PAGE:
1970 should be a date highlighted in red by all guitar lovers. That was the day
that two of the best guitarists in history met, Eric Clapton and
Duane Allman, and they ended up playing together in the studio, exchanging
notes, smiles, and tremendous mutual admiration. I have always considered Layla
& Other assorted Love Songs Clapton’s crowning work and a big part of
it was due to the participation of Allman, making this record a paradise for
lovers of guitar rock, with 2 figures at their peak, but beyond being a pyro
technique duel, what they did was to collaborate and lend a mutual helping
hand. And if Clapton is God, then Duane is Jesus, who died for our sins.
It couldn’t have been a more random thing. Tom Dowd was in Miami recording ‘Idlewild South’ by the Allman Brothers when he got a call from Clapton who said he was coming down there to cut a record with his new band. Duane did not hesitate to ask Dowd if he could come by the studio someday. It wasn’t necessary, soon after arriving in Miami, Clapton found out through Dowd that the Allmans were playing a benefit concert in the city. So he jumped at a chance to see them with the smashing excuse “you’re telling me that you know the guy that played the solo in Hey Jude by Wilson Pickett? (Clapton’s ever favourite) I have to see him play!..Let’s go!”. It was that 26th of August we spoke of earlier. After the gig, Duane approached Clapton and asked again if he could come by the studio. Clapton saw the sky open and jumped at it, “come along with us now, and bring your guitar, you gotta play!”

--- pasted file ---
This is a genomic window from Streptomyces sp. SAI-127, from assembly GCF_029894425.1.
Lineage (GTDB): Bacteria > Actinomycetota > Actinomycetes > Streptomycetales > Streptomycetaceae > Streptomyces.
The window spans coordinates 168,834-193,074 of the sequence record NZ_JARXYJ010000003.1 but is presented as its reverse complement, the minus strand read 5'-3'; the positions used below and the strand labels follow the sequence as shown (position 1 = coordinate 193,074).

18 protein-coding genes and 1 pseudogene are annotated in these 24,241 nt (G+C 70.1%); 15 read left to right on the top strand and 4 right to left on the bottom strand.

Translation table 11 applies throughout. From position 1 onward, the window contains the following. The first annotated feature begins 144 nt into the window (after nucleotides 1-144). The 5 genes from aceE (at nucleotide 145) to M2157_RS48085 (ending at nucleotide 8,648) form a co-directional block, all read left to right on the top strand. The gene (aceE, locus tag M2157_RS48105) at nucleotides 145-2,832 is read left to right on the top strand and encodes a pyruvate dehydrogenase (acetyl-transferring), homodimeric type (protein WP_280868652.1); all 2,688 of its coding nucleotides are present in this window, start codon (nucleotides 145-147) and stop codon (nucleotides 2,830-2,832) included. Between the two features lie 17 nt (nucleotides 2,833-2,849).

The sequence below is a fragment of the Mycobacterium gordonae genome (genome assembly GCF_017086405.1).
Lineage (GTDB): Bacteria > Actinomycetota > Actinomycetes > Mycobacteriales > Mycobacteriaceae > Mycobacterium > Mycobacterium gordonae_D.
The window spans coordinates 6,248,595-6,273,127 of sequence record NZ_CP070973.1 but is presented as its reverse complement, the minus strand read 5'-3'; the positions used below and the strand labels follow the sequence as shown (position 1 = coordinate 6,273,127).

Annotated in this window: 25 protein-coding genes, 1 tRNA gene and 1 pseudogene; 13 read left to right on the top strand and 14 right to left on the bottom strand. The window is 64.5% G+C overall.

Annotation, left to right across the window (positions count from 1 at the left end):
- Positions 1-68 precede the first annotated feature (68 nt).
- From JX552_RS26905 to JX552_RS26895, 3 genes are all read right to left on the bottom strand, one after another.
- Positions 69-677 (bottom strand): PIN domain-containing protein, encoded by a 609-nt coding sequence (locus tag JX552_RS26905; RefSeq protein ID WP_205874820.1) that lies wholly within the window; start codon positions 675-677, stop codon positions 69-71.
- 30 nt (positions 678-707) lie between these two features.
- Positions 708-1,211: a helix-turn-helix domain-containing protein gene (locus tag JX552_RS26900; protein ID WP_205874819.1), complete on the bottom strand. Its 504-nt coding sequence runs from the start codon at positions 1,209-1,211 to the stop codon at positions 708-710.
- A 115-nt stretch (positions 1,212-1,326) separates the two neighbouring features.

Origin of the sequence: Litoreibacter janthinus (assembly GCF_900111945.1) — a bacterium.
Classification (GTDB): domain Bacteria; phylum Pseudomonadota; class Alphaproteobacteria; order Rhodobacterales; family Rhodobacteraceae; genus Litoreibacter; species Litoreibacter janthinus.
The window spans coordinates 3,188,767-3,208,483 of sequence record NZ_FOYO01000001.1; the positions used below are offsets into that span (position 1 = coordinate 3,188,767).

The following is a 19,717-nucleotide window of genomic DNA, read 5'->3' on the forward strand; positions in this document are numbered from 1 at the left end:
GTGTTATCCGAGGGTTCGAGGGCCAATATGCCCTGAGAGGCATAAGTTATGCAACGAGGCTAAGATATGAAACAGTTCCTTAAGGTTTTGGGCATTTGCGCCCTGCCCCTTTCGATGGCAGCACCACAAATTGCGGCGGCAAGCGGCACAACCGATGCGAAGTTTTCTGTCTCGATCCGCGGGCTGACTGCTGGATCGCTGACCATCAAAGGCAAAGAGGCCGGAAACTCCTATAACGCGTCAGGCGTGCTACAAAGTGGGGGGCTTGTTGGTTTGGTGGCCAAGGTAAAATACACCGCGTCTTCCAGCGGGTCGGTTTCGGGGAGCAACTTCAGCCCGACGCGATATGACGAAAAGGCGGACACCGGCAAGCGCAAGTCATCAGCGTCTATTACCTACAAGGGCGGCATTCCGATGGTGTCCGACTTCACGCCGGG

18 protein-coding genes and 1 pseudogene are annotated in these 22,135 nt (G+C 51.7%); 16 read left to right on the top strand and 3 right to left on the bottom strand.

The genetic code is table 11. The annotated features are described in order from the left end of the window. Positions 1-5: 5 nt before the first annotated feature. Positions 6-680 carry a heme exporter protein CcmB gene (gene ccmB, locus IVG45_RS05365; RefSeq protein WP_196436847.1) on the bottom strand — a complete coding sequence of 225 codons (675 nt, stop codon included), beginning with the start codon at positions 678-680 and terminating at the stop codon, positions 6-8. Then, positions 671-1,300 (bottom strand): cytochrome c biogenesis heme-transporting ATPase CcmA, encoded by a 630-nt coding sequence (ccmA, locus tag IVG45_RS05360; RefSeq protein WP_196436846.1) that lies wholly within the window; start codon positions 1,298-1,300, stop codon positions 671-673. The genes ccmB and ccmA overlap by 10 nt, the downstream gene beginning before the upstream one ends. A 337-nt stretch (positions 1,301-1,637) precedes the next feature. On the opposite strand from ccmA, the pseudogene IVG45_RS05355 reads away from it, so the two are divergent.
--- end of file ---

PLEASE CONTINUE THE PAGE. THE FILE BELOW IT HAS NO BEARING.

The rest is pure 6-string magic. Duane and Clapton became inseparable and what the eldest Allman got the record to reach unbeatable levels by getting the most out of himself and Clapton as well. And really, apart from Duane, ‘Layla’ has another main player, Pattie Boyd, George Harrison’s wife at the time. Clapton was lost in love with the wife of his best friend, as in the best blues songs, and it affected his way of playing and singing because of it. We’ve never seen Clapton in better form than then, forget about Cream, Bluesbreakers, or Blind Faith, Layla is the defining moment of his career. When he sang ‘Have You Ever Loved a Woman’ or ‘Why Does Love Got to Be So Sad’ he does it with such conviction or more than any other bluesman from the Mississippi Delta.
We don’t have the space here to talk about all the musical magic hidden on this record. The gear Clapton used on the album is legend, we’re talking about his famous Fender Stratocaster ‘Brownie’ (which even appears on the back cover) and the Fender Champ 5 watt amp. We should point out that the first 3 songs are the only ones without Duane, although in songs like ‘Bell Bottom Blues’ Clapton is enough, showing that guitars cry too. Of course the rest is pure guitar poetry, never have two guitars fused together better, it’s about a long conversation in verse where so much is said, and much more is felt, without the need for words. There is the incredible ‘Anyday’, the mythic ‘Layla’, possibly Clapton’s best song, where Duane, with his ‘slide’ on the legendary 1957 Gibson Les Paul Goldtop, takes by storm the coda that closes the number. ‘Tell the Truth’, a song recorded after Duane arrived, or ‘Why does love got to be so Sad’ the most heavenly moment between two electric guitars ever recorded in a studio (if we don’t take ‘Blue Skies’ between Duane and his mate Dickey Betts into consideration).
During the recording of this album Jimi Hendrix died, the only other guitarist considered a category above them. After hearing the sad news, they decided to record ‘Little Wing’. They never managed to out-do it (you can’t out-do perfection) but from ‘the third rock from the sun’ I’m sure that ‘Wild Blue Angel’ was smiling. There couldn’t have been a better homage from the two best guitars left on Earth (and at their peak) playing their music.